But “ Why in the world…?!” was not the question I heard.
After all, when you see a simple message like that, why ask why? It seems human enough to want to leave a lasting mark on this world, so that when our finite lives come to their inescapable end, something of us will remain, something that says: “I was here. I mattered.”
However, a statement like “The Jew Was Here,” left on a roadside toilet-paper dispenser may not be the lasting message we desire. Those who come later will undoubtedly question: “What does it say about the person who was here, some person now gone?”
Does it say that his/her life was as fragile as single-ply or simply went round and round until it finally went down?
Clearly, not! And the reason I’m dead certain of this is because the entirety of anyone’s life cannot be captured in such a quick scribble as “I was here.” Rather, to adequately gain a glimpse of our existence, one must look to things more lasting. We must look to the children we teach, and the love we share, and the lessons we impart. We must look to our communities strengthened and our contributions made. Those places are where the impression of us remains, and will – God willing – continue to be seen for generations to come.
So, in the public restroom in Tennessee, the question I walked out of the stall with was not “why” but “what?”
What shall be the mark we will leave? Shall it be a scrawled graffiti scar, which time (and a little elbow-grease) will eventually erase? Or, will it be a work of art, celebrated throughout the ages?
That is up to you. After all, your life is a pen, moving over the living, breathing text known as the world. So, please, step right up and leave your mark, because you are here… and you matter!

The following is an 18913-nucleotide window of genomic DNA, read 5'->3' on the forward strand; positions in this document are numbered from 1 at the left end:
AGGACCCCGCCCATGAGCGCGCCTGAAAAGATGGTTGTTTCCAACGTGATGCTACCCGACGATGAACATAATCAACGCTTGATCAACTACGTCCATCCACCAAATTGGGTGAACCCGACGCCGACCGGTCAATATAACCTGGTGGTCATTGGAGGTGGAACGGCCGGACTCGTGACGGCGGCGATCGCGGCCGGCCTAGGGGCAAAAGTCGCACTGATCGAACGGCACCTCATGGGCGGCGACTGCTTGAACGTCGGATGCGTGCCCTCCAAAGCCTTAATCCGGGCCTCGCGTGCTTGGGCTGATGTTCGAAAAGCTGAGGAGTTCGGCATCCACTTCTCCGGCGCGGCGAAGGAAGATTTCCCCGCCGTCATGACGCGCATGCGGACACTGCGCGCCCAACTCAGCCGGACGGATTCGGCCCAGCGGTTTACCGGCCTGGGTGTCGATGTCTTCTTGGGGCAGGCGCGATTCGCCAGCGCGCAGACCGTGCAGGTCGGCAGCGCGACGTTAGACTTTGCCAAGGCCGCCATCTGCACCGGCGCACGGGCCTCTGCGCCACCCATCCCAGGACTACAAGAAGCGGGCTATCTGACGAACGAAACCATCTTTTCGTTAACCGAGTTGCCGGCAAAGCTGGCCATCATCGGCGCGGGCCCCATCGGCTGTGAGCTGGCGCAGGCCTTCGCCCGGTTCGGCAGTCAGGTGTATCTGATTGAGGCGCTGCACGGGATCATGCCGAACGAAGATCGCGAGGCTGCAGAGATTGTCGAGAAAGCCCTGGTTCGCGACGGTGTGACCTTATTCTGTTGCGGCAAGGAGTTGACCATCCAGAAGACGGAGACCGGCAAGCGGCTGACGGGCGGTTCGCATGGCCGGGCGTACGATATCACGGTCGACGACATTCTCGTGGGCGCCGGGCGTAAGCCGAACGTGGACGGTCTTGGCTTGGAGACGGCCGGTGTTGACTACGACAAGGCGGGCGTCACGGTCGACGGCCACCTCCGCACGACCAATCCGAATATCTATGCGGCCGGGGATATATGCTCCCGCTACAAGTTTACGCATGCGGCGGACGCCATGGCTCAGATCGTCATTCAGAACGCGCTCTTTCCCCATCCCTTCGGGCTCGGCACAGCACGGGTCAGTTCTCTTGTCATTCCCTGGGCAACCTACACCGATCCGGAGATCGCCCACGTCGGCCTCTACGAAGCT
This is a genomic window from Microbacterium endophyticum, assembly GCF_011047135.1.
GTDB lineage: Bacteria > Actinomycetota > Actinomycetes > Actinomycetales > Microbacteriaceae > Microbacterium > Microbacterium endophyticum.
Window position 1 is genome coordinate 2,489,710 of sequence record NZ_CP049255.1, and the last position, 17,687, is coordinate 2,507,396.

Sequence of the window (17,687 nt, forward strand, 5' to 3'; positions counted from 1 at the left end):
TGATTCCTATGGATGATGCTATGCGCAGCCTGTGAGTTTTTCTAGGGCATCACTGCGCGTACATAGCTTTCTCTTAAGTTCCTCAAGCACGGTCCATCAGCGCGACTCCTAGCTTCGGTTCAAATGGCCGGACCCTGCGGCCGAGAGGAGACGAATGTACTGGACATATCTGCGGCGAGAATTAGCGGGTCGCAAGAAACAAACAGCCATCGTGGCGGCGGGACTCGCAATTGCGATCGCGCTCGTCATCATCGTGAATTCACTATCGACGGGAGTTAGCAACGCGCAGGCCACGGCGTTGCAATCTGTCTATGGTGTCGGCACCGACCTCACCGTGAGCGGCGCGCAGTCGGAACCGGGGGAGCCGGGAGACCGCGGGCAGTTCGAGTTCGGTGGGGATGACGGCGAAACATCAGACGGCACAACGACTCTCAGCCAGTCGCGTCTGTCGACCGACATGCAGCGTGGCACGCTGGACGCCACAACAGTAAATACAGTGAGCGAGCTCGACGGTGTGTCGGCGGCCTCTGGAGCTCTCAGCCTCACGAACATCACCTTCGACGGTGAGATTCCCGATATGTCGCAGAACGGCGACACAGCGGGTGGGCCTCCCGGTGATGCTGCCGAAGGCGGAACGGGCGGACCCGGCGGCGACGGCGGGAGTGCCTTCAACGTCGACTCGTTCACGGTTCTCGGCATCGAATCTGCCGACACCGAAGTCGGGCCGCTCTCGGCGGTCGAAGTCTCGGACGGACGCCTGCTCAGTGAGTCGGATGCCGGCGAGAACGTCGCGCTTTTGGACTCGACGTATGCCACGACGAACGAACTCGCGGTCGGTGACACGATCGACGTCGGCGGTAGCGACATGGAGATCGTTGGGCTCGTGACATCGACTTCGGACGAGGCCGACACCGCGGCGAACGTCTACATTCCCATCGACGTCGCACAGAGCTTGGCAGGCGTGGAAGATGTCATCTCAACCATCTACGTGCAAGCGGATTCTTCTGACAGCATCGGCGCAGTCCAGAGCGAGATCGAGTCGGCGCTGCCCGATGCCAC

By Education Fellow Reva Frankel
Tomorrow brings the end of Black History Month. Most often when we discuss the Jewish connection to this month, we think of Rabbi Abraham Joshua Heschel or other notable Jews involved in the civil rights movement. Rarely do we think back to those Jews, like so many southerners at the time, who owned slaves before the civil war, or the small number of enslaved African Americans who adopted the religion of their captors.
Mathew Lopez’s riveting play, The Whipping Man, explores the lives of these Jews—both enslavers and enslaved—and I had the chance to see it in Charlotte, where it will run through March 9th. The play is set in a dilapidated home in Richmond, Virginia, following the end of the Civil War. Caleb, a wounded Jewish Confederate soldier, returns home to find two former slaves there, Simon and John, who are also Jewish. They must rely on each other, while also figuring out how to relate to each other as equals.
The story itself is captivating, but the larger ideas discussed are what make this play simultaneously horrifying, fascinating and beautiful. The play deals directly with the conflict of Southern and Jewish identities by addressing the inconsistency of Jewish values and the way masters often treated their slaves. It also deals with loss of faith due to war. One thing I loved is that there are many frank discussions about what it means to be enslaved and what it means to be a Jewish slave with a Jewish master.
Just one small spoiler: there is a hilarious scene when all three characters try horse meat (which is not kosher) for the first time.
I highly recommend seeing this play. If you are in the South, you can see The Whipping Man currently in Norfolk, Virginia, through March 17th and in Atlanta March 8th–April 7th. Visit the playwright’s website to see all upcoming and current productions, and/or to buy the script.